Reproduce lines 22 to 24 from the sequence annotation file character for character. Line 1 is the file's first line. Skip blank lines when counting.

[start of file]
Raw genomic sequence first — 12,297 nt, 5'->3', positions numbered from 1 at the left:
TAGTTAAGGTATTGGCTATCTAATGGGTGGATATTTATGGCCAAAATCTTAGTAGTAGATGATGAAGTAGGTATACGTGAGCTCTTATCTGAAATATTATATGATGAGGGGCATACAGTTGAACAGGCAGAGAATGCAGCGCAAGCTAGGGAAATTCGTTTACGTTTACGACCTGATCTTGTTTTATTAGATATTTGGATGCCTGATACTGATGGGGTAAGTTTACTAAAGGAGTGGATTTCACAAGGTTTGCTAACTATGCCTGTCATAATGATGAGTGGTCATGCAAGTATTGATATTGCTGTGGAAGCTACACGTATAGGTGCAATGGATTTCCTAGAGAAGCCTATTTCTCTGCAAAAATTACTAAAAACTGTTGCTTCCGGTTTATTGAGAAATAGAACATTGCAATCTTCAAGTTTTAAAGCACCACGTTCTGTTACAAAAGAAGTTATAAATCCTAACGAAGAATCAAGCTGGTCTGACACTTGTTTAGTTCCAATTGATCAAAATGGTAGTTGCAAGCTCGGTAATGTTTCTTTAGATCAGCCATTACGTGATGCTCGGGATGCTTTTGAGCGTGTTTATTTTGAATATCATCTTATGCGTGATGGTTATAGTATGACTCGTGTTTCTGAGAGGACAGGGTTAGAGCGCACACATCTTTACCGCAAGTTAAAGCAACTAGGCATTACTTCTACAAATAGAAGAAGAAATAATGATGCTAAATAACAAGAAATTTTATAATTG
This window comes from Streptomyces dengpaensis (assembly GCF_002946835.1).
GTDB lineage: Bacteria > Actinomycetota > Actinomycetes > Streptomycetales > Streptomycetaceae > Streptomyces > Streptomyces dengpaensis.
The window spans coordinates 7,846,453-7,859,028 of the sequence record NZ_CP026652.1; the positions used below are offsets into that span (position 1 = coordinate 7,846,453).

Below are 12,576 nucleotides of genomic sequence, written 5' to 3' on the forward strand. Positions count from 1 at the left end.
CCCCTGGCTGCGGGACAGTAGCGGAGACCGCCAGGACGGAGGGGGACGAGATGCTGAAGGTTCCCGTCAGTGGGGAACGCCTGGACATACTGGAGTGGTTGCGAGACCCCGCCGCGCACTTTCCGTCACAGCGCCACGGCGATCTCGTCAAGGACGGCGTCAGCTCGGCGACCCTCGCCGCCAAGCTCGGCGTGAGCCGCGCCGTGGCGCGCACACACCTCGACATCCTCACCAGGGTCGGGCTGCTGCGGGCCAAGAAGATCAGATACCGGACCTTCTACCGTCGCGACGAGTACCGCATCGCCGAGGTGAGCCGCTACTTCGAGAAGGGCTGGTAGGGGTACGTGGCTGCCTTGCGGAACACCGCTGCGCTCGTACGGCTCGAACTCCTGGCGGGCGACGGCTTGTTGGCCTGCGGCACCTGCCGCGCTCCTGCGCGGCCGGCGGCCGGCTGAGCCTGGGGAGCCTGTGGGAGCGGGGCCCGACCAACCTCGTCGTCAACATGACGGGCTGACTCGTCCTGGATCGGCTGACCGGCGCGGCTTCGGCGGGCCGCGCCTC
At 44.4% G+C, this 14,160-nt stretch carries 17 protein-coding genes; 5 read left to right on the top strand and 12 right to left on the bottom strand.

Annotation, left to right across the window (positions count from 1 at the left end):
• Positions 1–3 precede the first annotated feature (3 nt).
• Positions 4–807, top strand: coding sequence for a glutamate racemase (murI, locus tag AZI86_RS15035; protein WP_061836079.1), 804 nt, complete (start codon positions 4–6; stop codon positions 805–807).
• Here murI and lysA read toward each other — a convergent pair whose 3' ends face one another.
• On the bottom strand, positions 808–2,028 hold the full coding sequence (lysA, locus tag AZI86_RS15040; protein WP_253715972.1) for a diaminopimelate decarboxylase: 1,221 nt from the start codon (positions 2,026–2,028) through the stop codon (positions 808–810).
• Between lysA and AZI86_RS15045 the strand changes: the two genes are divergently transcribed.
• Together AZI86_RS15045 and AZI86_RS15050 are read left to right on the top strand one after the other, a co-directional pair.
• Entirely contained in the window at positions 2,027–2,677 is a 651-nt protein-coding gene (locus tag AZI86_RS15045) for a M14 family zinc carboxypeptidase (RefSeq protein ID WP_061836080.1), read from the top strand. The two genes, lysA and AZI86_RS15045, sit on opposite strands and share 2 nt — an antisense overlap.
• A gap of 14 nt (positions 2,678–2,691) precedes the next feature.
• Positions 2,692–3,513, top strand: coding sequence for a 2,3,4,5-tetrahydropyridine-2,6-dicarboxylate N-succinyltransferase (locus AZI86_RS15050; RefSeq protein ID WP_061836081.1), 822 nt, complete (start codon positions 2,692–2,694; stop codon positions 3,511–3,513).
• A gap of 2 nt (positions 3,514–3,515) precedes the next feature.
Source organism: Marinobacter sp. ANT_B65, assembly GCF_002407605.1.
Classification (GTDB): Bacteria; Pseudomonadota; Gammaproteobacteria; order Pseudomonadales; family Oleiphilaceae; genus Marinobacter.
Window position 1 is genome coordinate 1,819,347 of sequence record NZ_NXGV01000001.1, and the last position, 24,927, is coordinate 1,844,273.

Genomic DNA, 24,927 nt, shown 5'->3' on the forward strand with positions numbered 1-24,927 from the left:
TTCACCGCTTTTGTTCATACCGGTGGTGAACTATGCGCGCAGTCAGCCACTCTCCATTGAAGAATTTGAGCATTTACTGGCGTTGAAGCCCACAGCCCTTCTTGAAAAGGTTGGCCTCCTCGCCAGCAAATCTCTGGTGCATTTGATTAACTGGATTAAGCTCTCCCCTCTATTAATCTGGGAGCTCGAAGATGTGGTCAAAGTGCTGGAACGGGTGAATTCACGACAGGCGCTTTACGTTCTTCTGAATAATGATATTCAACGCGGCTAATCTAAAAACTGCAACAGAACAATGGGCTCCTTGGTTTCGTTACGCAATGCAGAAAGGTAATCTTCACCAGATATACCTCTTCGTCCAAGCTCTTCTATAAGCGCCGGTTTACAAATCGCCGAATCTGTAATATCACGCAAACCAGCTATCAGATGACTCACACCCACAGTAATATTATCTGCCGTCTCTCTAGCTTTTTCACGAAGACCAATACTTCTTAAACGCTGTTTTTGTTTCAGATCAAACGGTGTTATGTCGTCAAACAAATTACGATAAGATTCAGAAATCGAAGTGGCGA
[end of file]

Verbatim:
Window position 1 is genome coordinate 1,819,347 of sequence record NZ_NXGV01000001.1, and the last position, 24,927, is coordinate 1,844,273.

Genomic DNA, 24,927 nt, shown 5'->3' on the forward strand with positions numbered 1-24,927 from the left:
TTCACCGCTTTTGTTCATACCGGTGGTGAACTATGCGCGCAGTCAGCCACTCTCCATTGAAGAATTTGAGCATTTACTGGCGTTGAAGCCCACAGCCCTTCTTGAAAAGGTTGGCCTCCTCGCCAGCAAATCTCTGGTGCATTTGATTAACTGGATTAAGCTCTCCCCTCTATTAATCTGGGAGCTCGAAGATGTGGTCAAAGTGCTGGAACGGGTGAATTCACGACAGGCGCTTTACGTTCTTCTGAATAATGATATTCAACGCGGCTAATCTAAAAACTGCAACAGAACAATGGGCTCCTTGGTTTCGTTACGCAATGCAGAAAGGTAATCTTCACCAGATATACCTCTTCGTCCAAGCTCTTCTATAAGCGCCGGTTTACAAATCGCCGAATCTGTAATATCACGCAAACCAGCTATCAGATGACTCACACCCACAGTAATATTATCTGCCGTCTCTCTAGCTTTTTCACGAAGACCAATACTTCTTAAACGCTGTTTTTGTTTCAGATCAAACGGTGTTATGTCGTCAAACAAATTACGATAAGATTCAGAAATCGAAGTGGCGA